Stop Military Aid to Saudi Arabia
The regime must be held accountable for Jamal Khashoggi.
By now you’ve seen the headlines: An American resident, a Saudi Arabian journalist who wrote for The Washington Post, has gone missing abroad and is presumed dead. Jamal Khashoggi was last seen walking into the Saudi consulate in Istanbul, and Turkish security officials believe he was killed “on the orders of the Saudi royal court,” according to The New York Times. He was a vocal critic of the lack of free speech in Saudi Arabia, which makes his sudden disappearance all the more suspicious given the Saudis’ aversion to public dissent.
These are the types of headlines that make my blood boil—because an American is missing and likely dead at the hands of Saudi Arabia, and everyone is feigning shock and bewilderment, as if we’ve never before had cause to doubt that the Saudis share America’s values.
For years, I have decried our country’s involvement in Saudi Arabia. The Saudis are a state sponsor of radical Islam, and their war on Yemen, a poor Arab country, has led to many thousands of civilian deaths.
The Saudis have provided at least 2,500 fighters to the Islamic State in Syria, making them the second-largest source of foreign fighters for the group on a per capita basis, after Tunisia.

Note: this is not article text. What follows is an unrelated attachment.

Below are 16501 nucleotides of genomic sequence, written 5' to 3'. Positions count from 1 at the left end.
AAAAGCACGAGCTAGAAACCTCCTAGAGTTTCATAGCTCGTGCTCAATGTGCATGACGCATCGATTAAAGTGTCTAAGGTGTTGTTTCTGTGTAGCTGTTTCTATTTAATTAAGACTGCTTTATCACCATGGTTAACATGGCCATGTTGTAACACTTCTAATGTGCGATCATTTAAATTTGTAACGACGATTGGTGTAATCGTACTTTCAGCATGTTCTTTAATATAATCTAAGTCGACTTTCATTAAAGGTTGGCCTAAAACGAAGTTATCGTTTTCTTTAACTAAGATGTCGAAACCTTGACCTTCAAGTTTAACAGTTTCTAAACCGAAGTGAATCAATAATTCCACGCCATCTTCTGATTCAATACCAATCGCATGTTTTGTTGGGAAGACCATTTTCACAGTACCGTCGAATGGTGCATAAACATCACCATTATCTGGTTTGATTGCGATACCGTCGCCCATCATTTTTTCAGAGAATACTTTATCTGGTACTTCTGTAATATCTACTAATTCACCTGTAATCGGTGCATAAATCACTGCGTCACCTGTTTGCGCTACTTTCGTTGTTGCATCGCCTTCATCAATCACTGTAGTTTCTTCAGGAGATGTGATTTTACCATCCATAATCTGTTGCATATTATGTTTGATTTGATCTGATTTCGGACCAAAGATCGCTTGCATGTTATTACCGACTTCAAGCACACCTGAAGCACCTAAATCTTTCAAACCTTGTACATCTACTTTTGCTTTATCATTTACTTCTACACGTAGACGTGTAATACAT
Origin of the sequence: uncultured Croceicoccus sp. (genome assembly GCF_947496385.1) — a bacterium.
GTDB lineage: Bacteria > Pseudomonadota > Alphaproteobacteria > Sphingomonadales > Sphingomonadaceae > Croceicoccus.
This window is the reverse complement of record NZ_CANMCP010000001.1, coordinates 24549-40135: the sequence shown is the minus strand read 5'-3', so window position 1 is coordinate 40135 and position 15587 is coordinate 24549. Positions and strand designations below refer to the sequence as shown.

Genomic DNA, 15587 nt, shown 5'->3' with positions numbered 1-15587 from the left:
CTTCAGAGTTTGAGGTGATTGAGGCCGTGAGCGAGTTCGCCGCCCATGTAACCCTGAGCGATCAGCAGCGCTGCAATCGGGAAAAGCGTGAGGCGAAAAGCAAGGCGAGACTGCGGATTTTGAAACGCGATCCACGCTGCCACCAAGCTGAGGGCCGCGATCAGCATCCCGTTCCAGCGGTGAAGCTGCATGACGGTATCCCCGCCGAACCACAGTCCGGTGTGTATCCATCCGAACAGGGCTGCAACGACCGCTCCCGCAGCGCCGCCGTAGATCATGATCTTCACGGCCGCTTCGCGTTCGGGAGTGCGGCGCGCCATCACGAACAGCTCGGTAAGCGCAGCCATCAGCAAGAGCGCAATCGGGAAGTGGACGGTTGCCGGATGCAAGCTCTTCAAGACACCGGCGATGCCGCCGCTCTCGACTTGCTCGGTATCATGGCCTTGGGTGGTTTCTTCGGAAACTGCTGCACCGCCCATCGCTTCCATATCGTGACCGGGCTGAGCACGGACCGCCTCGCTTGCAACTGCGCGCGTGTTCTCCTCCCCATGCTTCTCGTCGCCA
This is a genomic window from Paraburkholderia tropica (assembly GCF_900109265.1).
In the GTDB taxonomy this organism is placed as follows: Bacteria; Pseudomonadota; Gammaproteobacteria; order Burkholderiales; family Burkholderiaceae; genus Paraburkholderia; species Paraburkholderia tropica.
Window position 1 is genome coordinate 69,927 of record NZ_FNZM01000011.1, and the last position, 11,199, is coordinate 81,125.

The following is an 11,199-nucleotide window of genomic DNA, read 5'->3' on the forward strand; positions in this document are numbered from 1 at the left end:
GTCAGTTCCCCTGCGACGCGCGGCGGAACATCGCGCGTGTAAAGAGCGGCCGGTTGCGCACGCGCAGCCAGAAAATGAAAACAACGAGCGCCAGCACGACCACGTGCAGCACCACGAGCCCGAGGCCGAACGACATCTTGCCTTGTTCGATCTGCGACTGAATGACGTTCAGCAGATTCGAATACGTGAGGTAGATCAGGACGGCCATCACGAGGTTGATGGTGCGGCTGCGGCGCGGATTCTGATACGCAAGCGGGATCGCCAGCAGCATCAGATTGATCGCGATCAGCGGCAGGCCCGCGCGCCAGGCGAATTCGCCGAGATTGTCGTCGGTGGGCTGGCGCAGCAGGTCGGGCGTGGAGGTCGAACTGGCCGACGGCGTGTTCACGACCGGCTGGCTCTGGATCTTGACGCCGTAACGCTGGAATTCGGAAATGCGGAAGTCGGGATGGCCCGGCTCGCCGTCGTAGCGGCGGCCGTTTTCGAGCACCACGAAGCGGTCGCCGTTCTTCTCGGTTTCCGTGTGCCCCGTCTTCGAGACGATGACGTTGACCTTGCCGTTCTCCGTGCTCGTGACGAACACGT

News reports from 2013 stated that the Saudis offered more than 1,200 death-row inmates a pardon and a monthly stipend for their families to go fight the Syrian government.
In 2009, U.S. officials said Saudi Arabia was the “most significant source of funding to Sunni terrorist groups worldwide.” And in 2014, those same officials wrote that Qatar and Saudi Arabia were “providing clandestine financial and logistic support to [the Islamic State] and other radical Sunni groups.”
So why is America selling arms to a country that has supported terror, has a poor human-rights record, and has waged a reckless war in Yemen?
As they say, follow the money. But no amount of oil business or arms deals justifies our collusion with a regime that sponsors jihadism around the world.
Furthermore, if America is not at war with Yemen—which, technically, we are not—why are we enabling Saudi Arabia to prosecute a war that has killed tens of thousands and left 8 million more “on the brink of famine,” according to The Washington Post? I’m not just talking about bombs being dropped on innocent civilians that bear the words “Made in the U.S.A.” Without American intelligence, logistics, training, and equipment, the Saudi war effort would have fallen apart long ago.
I have spoken out loudly on this for some time, and I’ve also introduced legislation to halt U.S. arms sales to Saudi Arabia. I have been deeply disappointed with those of my colleagues in Congress who don’t seem to care that Yemenis are being massacred by U.S.-backed-and-armed Saudis.
But I’m giving them another chance. A chance to stand up to Saudi Arabia and say, “America will not tolerate these heinous acts.”
This week, I intend to introduce another measure to cut all funding, training, advising, and any other coordination to and with the military of Saudi Arabia until the journalist Jamal Khashoggi is returned alive.
This oppressive regime must be held accountable for its actions. The United States has no business supporting it, either directly or indirectly.